Sunday, 28 September 2014

Review: A Great and Terrible Beauty - Libba Bray


A Victorian boarding school story, a Gothic mansion mystery, a gossipy romp about a clique of girlfriends, and a dark other-worldly fantasy--jumble them all together and you have this complicated and unusual first novel.
Sixteen-year-old Gemma has had an unconventional upbringing in India, until the day she foresees her mother's death in a black, swirling vision that turn

I had, for a long time put off buying this book because I wasn't sure I was going to enjoy it. After several bad experiences reading YA novels this this year, I had been considering giving up- for the meantime at least on the genre. But then a friend of mine had a copy and let me borrow it, problem solved. It was just my luck then after deciding not to purchase it myself, I ending up loving it. 
Firstly I must address Libba Bray's beautiful writing style, her words flow in beautiful, descriptive prose. From painting vivid pictures of the bustling markets of India, to the Gothic boarding school in England I was totally immersed in our main protagonist; Gemma Doyle's world. The characters are everything I want in a novel; complex, layered, realistic, some are likable and some are not. Neither the less, this is such a beautifully written book that it just makes me so happy.
The book begins in India, and we are introduced to Gemma Doyle and her mother. Gemma longs to go to England like her brother, but for reasons unknown to her- her mother forbids it. Then after her mother's sudden death, Gemma Doyle is sent back to England to Spence; A well established, respected boarding school. It is there that Gemma begins to unravel her mother's mysterious past and the curious history surrounding around Spence and it's previous inhabitants.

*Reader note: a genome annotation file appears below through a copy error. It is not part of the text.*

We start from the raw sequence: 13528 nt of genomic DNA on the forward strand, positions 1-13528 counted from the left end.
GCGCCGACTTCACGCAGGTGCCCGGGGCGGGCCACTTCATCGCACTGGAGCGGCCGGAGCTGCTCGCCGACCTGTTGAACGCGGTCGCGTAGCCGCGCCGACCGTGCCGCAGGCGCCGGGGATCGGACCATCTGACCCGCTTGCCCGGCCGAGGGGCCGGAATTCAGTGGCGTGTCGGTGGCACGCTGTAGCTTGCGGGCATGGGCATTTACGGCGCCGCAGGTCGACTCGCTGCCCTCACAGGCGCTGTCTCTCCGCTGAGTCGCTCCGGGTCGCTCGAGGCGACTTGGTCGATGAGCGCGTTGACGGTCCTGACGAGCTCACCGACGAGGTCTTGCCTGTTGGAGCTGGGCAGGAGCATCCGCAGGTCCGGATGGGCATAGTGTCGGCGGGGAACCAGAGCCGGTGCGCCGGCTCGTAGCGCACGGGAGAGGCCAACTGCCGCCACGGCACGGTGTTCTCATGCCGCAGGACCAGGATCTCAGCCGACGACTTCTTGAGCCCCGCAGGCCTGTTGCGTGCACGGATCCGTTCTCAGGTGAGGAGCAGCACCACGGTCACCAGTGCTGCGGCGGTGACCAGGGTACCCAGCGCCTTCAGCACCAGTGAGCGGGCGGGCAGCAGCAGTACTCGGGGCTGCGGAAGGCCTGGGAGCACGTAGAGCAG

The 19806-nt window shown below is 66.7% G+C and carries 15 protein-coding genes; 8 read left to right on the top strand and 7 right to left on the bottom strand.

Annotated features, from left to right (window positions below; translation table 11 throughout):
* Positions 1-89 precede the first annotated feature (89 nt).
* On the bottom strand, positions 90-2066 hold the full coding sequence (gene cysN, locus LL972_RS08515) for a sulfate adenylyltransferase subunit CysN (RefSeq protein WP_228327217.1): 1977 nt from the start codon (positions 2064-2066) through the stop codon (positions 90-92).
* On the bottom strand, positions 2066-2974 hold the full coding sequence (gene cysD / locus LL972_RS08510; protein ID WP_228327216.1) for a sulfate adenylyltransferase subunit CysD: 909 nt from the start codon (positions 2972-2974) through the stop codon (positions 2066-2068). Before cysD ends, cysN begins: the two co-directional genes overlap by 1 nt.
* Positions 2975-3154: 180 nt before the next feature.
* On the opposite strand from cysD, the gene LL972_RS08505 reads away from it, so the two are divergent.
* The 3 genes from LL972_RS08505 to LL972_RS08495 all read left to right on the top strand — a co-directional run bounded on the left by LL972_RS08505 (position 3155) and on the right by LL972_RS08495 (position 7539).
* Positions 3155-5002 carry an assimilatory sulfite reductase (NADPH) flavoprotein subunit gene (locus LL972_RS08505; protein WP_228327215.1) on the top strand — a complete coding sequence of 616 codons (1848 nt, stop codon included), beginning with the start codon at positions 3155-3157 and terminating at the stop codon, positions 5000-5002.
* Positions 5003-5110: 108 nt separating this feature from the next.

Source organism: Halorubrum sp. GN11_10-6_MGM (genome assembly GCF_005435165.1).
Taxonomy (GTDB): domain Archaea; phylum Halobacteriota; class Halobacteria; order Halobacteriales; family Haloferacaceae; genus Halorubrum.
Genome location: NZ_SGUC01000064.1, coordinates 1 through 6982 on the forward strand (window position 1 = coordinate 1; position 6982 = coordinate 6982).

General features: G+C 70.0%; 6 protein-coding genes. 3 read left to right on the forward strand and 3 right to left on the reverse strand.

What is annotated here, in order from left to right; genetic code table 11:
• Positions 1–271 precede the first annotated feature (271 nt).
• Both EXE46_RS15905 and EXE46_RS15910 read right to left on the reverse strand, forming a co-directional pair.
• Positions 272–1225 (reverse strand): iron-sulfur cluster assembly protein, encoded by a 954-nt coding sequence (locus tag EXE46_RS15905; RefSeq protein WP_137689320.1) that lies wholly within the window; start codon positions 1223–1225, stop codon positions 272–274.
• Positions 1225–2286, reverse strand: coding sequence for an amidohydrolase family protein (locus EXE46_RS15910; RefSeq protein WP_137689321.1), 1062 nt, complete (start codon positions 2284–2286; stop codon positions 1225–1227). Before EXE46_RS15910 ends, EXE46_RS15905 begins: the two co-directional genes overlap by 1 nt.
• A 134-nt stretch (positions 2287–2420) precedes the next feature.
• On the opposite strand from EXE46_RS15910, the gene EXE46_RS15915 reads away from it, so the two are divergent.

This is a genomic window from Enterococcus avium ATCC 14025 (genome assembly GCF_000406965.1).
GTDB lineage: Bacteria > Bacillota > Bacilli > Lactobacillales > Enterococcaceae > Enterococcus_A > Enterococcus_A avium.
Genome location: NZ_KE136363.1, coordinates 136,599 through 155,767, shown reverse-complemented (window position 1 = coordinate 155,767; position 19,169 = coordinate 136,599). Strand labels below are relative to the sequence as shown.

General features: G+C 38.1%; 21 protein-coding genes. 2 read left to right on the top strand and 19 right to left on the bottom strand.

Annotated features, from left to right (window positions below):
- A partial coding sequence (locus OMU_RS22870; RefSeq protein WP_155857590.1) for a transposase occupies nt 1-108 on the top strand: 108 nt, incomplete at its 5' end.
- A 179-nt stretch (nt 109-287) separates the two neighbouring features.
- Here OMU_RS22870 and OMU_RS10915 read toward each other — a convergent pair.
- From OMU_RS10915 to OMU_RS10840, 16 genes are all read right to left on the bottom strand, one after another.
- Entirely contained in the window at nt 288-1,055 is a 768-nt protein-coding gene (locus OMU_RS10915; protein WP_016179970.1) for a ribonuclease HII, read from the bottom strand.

This was an brilliantly fast paced yet not rushed novel that I devoured in two days, Gemma was instantly likable for me, and I was fascinated by the mystery and suspense that Libba Bray builds. This was probably my first exposure to  YA Historical fiction and I loved it, there are two other books to the Gemma Doyle trilogy (Rebel Angels and The Sweet Far Thing) that I will definitely read. If you like Historical fantasy, then I would recommend this book to you. Even if you don't, take a chance and try it like I did. It was not a disappointment.

Rating: 5 Stars. 

Saturday, 27 September 2014

September Bookhaul:

Sunshine- Robin McKinley
The Sweet Far Thing- Libba Bray
Cruel Beauty- Rosamund Hodge
A Great and Terrible Beauty- Libba Bray
I, Lucifer- Glen Duncan
Rebel Angels- Libba Bray
The Collector- John Fowles
Station Eleven- Emily St. John Mandel
The Gargoyle- Andrew Davidson
The Superiors- Lena Hillbrand.